San Francisco Opera is about to launch its 2010-11 Season, and (Mission Minded-designed) advertisements have already hit the streets. While there are a number of elements to the public marketing campaign, one of the most noticeable — and difficult to create — is the street pole banners.
At Mission Minded, we strongly believe that designing a successful street pole banner is like writing a great haiku:
If you say too much
You have said nothing at all
Brevity is key
Many organizations fall into the “Too Much Information” trap. They want to include sponsor logos, dates, times, phone numbers, and catchy copy. Others fall victim to small type. And still others ask the reader to think about too many things at once.
A great pole banner is simple. It introduces an idea and gives readers a single, clear way of responding. Take a look at the San Francisco Opera banner above for Puccini’s Madama Butterfly, above. Imagery and a single word from the title introduce the excitement of seeing one of the world’s best-loved operas. The URL is all that is needed to tell readers how to respond.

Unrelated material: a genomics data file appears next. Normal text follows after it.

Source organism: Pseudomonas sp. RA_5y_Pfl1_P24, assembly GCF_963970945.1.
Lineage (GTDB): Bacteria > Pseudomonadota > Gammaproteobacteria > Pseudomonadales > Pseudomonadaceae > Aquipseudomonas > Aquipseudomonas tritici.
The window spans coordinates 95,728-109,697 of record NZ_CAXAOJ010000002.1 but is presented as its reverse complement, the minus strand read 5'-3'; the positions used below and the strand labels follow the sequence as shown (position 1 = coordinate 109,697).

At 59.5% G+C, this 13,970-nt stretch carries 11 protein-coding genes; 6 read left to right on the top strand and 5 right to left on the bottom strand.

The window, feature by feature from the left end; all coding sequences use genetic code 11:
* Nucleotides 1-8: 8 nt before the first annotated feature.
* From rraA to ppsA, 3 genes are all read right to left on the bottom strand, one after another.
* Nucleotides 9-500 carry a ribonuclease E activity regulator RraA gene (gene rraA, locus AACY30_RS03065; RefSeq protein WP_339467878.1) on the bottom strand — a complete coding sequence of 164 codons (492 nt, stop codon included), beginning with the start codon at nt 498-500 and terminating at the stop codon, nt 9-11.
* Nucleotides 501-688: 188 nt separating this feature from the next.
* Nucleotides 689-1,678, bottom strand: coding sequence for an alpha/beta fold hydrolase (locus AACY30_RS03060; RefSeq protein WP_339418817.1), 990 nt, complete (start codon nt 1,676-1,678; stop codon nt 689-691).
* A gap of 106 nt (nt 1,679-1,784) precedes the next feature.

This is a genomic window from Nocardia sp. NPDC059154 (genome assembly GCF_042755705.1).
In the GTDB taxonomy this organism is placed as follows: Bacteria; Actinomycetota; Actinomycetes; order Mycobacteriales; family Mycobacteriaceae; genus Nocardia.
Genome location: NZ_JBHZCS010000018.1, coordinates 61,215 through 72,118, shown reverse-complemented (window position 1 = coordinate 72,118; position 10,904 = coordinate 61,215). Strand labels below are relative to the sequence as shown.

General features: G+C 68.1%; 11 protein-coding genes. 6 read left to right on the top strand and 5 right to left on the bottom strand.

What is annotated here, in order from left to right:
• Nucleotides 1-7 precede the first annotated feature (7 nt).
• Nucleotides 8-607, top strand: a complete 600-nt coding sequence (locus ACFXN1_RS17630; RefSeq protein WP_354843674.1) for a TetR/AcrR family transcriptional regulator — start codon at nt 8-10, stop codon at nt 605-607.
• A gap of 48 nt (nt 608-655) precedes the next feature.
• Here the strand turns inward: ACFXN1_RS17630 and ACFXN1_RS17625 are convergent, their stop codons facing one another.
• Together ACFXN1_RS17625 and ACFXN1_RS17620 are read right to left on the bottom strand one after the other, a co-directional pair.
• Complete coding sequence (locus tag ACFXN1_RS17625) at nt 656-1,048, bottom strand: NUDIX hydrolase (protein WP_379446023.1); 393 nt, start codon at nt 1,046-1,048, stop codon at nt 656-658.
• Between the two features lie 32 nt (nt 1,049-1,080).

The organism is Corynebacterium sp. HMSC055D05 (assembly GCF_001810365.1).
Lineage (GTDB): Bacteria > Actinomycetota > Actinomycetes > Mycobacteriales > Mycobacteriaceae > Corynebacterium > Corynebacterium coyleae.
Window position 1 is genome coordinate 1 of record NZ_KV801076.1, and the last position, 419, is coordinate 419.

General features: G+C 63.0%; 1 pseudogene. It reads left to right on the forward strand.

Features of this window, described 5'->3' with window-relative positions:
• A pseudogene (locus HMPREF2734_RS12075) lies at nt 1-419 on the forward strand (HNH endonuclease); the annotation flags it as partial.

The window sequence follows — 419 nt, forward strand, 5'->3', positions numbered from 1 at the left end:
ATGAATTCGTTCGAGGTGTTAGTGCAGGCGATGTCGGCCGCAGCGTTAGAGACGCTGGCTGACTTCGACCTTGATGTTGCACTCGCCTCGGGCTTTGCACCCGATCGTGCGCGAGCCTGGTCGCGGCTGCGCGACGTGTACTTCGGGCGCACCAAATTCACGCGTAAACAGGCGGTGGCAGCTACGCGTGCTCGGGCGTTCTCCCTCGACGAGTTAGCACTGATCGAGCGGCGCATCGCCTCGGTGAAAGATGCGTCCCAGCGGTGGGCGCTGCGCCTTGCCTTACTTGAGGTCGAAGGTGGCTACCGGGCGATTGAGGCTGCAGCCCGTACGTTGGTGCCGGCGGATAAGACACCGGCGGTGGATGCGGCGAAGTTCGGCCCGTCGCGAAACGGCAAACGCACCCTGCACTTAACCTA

Moreover, the banner takes full advantage of the space available, allowing the word “San Francisco” to jump the space taken up by the pole. The result: Even readers driving at 30 miles per hour can still read the name and know what to do.
The next time your organization sets out to create street pole banners, remember: Stay simple, clear, and easy to read. Give your audience a single clear step to take, and don’t confuse people with extraneous information.
Zach Hochstadt is a Mission Minded Founding Partner and runs Mission Minded’s Denver office, leading the company’s creative teams in the areas of message development, writing, graphic design, and web design and development.
See all posts by Zach Hochstadt